Avengers: The End Of An Era

Survival+rate+7%25+%0AAfter+11+years+of+play-ing+Tony+Stark%2C+Robert+Downey+Jr.+is+due+to+retire+from+the+series.+As+the+flagship+charac-ter+of+the+MCU%2C+Tony%E2%80%99s+death+would+wrap+up+this+chapter+of+Marvel+movies+in+a+nice+bow.+With+Tony%E2%80%99s+self+sacri-ficing+tendencies%2C+he%E2%80%99s+not+likely+to+survive.
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Avengers: The End Of An Era

Survival rate 7% 
After 11 years of play-ing Tony Stark, Robert Downey Jr. is due to retire from the series. As the flagship charac-ter of the MCU, Tony’s death would wrap up this chapter of Marvel movies in a nice bow. With Tony’s self sacri-ficing tendencies, he’s not likely to survive.

Survival rate 7% After 11 years of play-ing Tony Stark, Robert Downey Jr. is due to retire from the series. As the flagship charac-ter of the MCU, Tony’s death would wrap up this chapter of Marvel movies in a nice bow. With Tony’s self sacri-ficing tendencies, he’s not likely to survive.

Survival rate 7% After 11 years of play-ing Tony Stark, Robert Downey Jr. is due to retire from the series. As the flagship charac-ter of the MCU, Tony’s death would wrap up this chapter of Marvel movies in a nice bow. With Tony’s self sacri-ficing tendencies, he’s not likely to survive.

Survival rate 7% After 11 years of play-ing Tony Stark, Robert Downey Jr. is due to retire from the series. As the flagship charac-ter of the MCU, Tony’s death would wrap up this chapter of Marvel movies in a nice bow. With Tony’s self sacri-ficing tendencies, he’s not likely to survive.


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In May of 2008, Marvel introduced the world to Tony Stark. In four words, he set the foundation for the next age of superhero mov-ies: “I am Iron Man.” As the release of “Avengers: Endgame” looms just over the horizon, it’s time to look back over the last 11 years and acknowledge what Marvel has done well in order to dominate the market in action movies.

Spoiler alert: it’s not Baby Groot. Well, okay. Maybe it’s a little bit Baby Groot.

Marvel has created characters that are relatable and lovable. Amidst all the superpow-ers and the sci-fi tech are characters that feel real, and that appeals to viewers more than any fight scene ever could. In recent movies, this relatability has become more apparent. With a predominantly black cast and ex-ecutive team, “Black Panther” is a wonderful example of the diversity Marvel has worked recently to improve.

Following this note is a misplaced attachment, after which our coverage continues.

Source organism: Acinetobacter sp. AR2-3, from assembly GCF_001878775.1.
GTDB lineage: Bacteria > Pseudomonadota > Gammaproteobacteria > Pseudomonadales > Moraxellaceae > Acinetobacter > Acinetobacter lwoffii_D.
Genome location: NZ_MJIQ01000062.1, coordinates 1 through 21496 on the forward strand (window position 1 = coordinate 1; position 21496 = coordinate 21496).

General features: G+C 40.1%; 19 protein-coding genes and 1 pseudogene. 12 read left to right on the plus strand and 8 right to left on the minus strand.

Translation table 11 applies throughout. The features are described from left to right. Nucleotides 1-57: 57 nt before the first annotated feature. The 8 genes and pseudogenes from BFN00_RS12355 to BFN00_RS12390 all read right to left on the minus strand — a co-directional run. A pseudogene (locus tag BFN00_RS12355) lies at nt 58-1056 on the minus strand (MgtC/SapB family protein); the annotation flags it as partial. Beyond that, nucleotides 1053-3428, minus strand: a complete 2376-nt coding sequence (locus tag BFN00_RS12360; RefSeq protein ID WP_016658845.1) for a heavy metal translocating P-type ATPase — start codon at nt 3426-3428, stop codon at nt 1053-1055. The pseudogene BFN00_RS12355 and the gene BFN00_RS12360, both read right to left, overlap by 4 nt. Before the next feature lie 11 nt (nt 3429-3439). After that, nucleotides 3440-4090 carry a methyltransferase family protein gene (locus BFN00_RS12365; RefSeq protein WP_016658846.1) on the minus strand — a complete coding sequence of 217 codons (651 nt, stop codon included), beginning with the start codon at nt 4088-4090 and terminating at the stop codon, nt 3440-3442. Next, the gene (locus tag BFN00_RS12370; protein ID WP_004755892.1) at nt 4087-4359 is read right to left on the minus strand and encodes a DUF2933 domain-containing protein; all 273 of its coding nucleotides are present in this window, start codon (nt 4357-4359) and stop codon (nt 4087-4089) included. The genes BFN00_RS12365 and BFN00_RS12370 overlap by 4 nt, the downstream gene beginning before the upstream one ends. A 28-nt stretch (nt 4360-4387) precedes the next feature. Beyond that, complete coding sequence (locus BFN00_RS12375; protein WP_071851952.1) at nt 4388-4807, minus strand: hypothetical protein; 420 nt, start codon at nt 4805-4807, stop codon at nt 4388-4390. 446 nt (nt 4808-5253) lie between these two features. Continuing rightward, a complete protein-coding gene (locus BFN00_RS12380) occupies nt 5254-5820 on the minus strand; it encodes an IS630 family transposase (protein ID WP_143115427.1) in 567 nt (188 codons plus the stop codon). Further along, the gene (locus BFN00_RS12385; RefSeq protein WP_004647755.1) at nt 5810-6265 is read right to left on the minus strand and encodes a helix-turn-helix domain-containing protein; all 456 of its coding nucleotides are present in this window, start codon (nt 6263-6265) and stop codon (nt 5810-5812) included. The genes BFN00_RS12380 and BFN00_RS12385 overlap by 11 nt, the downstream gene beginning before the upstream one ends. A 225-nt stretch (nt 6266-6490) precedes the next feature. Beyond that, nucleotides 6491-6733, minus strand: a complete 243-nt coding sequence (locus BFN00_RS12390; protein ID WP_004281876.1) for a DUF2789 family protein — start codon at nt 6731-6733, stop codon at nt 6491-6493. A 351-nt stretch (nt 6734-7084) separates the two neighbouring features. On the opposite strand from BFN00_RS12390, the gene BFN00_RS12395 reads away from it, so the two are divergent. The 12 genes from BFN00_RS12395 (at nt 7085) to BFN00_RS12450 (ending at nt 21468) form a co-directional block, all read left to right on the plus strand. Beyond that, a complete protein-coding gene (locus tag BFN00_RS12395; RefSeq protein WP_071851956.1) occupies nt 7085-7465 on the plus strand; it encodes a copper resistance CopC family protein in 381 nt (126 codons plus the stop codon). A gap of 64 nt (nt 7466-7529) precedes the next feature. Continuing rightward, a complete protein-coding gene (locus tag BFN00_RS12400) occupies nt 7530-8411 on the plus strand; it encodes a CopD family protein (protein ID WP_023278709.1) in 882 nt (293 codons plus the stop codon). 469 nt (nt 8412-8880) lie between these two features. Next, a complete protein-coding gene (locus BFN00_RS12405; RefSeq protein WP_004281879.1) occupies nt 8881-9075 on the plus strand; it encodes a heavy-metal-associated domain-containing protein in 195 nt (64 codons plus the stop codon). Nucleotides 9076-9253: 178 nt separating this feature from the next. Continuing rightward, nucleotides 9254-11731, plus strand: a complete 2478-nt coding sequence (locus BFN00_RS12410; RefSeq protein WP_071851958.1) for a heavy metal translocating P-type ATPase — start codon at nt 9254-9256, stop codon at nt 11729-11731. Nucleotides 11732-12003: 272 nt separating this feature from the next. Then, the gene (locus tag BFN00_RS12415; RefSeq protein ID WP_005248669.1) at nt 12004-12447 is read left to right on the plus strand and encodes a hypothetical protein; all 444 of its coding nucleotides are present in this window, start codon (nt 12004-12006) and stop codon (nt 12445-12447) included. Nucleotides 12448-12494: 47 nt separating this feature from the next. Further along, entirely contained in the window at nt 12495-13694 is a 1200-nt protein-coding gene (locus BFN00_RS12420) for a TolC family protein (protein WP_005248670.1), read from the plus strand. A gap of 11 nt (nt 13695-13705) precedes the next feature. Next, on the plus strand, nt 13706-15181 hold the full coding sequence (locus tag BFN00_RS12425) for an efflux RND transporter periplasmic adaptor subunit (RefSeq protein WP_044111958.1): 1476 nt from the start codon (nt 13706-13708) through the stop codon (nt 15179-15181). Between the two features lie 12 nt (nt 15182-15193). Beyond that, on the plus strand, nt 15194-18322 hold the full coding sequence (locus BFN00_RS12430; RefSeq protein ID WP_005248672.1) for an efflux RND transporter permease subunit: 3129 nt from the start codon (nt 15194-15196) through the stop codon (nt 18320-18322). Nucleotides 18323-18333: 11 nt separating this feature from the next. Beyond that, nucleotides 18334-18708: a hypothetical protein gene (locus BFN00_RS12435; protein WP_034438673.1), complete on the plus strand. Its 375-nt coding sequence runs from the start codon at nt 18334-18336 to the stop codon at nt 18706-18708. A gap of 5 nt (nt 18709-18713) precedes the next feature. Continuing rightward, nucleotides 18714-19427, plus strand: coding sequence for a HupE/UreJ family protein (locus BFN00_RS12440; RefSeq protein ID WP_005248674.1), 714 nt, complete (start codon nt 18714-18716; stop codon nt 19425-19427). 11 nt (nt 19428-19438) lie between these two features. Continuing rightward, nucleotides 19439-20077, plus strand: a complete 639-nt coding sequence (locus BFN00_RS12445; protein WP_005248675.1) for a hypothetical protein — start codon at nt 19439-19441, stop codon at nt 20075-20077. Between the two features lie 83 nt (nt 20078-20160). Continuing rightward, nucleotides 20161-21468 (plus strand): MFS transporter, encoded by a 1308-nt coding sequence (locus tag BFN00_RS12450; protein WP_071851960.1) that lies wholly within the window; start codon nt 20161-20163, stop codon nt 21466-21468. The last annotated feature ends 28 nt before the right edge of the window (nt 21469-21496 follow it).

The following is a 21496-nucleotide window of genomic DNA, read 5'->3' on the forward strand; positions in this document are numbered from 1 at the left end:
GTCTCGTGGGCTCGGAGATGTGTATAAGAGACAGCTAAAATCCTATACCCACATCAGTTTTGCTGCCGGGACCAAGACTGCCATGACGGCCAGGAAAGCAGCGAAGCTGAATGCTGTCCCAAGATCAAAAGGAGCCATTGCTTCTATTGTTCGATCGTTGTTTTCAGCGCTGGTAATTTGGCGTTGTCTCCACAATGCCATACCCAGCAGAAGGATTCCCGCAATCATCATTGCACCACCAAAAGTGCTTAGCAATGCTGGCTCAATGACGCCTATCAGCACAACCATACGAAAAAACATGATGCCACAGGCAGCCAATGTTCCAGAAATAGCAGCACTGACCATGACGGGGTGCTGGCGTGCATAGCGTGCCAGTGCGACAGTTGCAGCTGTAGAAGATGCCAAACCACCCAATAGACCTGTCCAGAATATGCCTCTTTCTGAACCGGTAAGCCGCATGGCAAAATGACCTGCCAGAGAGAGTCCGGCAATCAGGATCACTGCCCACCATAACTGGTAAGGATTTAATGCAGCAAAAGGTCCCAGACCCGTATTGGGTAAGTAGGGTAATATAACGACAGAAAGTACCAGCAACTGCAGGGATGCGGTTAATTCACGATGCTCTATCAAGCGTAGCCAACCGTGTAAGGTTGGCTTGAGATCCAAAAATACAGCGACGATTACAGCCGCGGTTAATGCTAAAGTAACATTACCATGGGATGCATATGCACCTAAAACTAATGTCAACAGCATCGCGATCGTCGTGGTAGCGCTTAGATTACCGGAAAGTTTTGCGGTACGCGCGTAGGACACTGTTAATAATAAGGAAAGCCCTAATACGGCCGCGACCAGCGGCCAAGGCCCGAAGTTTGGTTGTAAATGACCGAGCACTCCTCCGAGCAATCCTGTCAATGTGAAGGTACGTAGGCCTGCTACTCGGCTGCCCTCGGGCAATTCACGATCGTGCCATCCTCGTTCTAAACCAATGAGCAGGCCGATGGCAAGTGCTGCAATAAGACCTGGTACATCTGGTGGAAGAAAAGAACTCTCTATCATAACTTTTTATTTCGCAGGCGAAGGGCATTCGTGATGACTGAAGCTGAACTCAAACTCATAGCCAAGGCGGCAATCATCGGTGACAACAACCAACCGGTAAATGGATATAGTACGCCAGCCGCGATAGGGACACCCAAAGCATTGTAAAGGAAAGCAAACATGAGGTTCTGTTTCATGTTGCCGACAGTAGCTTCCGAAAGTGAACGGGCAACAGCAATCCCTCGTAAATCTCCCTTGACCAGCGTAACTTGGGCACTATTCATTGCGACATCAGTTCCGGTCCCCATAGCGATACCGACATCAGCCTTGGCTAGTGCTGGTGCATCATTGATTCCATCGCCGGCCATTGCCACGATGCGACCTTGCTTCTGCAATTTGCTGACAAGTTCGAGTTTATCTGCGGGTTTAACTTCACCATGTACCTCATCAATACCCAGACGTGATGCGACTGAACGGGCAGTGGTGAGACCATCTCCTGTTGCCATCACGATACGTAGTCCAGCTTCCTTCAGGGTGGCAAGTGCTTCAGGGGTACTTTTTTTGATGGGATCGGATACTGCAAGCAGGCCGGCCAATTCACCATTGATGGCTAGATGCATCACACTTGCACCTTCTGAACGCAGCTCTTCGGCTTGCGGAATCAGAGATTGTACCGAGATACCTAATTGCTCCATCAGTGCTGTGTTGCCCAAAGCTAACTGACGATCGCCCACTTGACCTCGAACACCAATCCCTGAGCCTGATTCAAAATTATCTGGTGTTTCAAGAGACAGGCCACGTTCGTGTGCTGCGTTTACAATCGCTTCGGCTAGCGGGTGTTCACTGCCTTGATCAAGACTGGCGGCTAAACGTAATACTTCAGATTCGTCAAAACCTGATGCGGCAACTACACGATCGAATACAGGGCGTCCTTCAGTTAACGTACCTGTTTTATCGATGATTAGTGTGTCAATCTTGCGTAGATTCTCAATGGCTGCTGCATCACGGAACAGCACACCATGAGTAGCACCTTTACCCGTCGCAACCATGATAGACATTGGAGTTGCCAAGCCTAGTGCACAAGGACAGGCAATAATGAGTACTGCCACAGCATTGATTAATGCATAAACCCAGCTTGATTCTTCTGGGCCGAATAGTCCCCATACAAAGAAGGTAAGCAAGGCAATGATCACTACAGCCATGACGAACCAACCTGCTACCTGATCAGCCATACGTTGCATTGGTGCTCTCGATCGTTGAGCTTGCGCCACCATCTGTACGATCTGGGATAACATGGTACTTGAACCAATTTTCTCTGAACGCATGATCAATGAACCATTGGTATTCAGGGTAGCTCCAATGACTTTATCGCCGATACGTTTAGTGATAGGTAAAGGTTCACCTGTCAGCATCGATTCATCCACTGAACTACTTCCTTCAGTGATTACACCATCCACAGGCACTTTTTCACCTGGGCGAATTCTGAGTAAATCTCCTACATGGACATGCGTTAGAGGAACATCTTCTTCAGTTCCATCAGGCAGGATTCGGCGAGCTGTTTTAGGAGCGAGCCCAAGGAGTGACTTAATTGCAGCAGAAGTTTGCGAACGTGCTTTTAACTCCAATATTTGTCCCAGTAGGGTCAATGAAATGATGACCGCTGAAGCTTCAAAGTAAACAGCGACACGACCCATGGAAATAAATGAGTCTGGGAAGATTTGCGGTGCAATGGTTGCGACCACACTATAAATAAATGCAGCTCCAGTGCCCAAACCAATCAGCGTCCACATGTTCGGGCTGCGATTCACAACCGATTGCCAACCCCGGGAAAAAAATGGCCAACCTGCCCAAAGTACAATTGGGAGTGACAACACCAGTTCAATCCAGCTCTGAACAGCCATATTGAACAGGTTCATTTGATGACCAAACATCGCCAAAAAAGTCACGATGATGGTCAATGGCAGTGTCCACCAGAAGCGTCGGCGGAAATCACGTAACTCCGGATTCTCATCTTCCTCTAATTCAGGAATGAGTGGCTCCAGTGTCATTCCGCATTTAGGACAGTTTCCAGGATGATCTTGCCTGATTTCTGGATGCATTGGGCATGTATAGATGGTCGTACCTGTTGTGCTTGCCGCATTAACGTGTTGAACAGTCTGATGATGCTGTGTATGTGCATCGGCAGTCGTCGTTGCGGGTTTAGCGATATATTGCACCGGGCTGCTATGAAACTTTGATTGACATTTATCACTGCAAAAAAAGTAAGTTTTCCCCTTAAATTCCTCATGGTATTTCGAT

“Black Panther” also included a variety of strong female characters, from warriors to lead-ers to scientists. While the world could certainly do with a few more female led movies (thank you “Captain Marvel”), Marvel has a history of writing intelligent, capable women.

Pepper Potts is CEO of Stark Industries. Dr. Jane Foster is a brilliant scientist whose work was so advanced SHIELD confiscated it. Natasha Romanoff is arguably the deadli-est assassin in the world. Wanda Maximoff is an exceptionally powerful immigrant who over-came terrible loss to help save the world. Carol Danvers is the most powerful being in the Marvel Cinematic Universe.

Marvel isn’t afraid of writing strong women. Possibly the best way Marvel has helped people to identify with their characters is giving them problems that are relatable, even in the context of magic and spaceships and superpow-ers. The easiest example of this is Peter Parker and his high school tribulations, but this trope is visible throughout the movies. Marvel has done a good job writing characters dealing with vari-ous issues.

“Iron Man 3” shows Tony having realistic anxiety attacks triggered by his PTSD. Bucky Barnes is an amputee war veteran. Rhodey in-jures his spine and uses aids to walk. Thor doesn’t get along with his family. Who doesn’t argue with their siblings? Scott Lang is dealing with a divorce and fighting for joint custody of his daughter. Of all Americans over the age of 18, 15 percent have been di-vorced.

These are issues that are often shied away from in media and pop culture. By placing these problems in their movies, Marvel opens itself up to a broad audience.

Even if you can’t relate to the characters’ issues, Marvel fills its movies with people who are funny, kind, and easily lovable. Tony Stark and Stephen Strange’s sarcas-tic, witty remarks leave the audience laughing, while Peter Parker and Baby Groot’s innocent personas warm viewers’ hearts. Fans continue to fall in love with the kindness and chivalry of Thor and Steve Rog-ers, and the casual confidence of Peggy Carter and Hope Van Dyke make them easy to adore.

The Marvel Cinematic Universe has been able to corner the market in superhero movies by creating characters that are close to viewers’ hearts. Time and time again fans come back to the theatres, buy the DVDs and memorabilia, and tell everyone they know about Marvel be-cause they’re invested in the characters. Marvel movies are still influential after 11 years because they’ve made us all fall in love with their heroes. Hopefully we’ll still have some left after “Endgame.”

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Avengers: The End Of An Era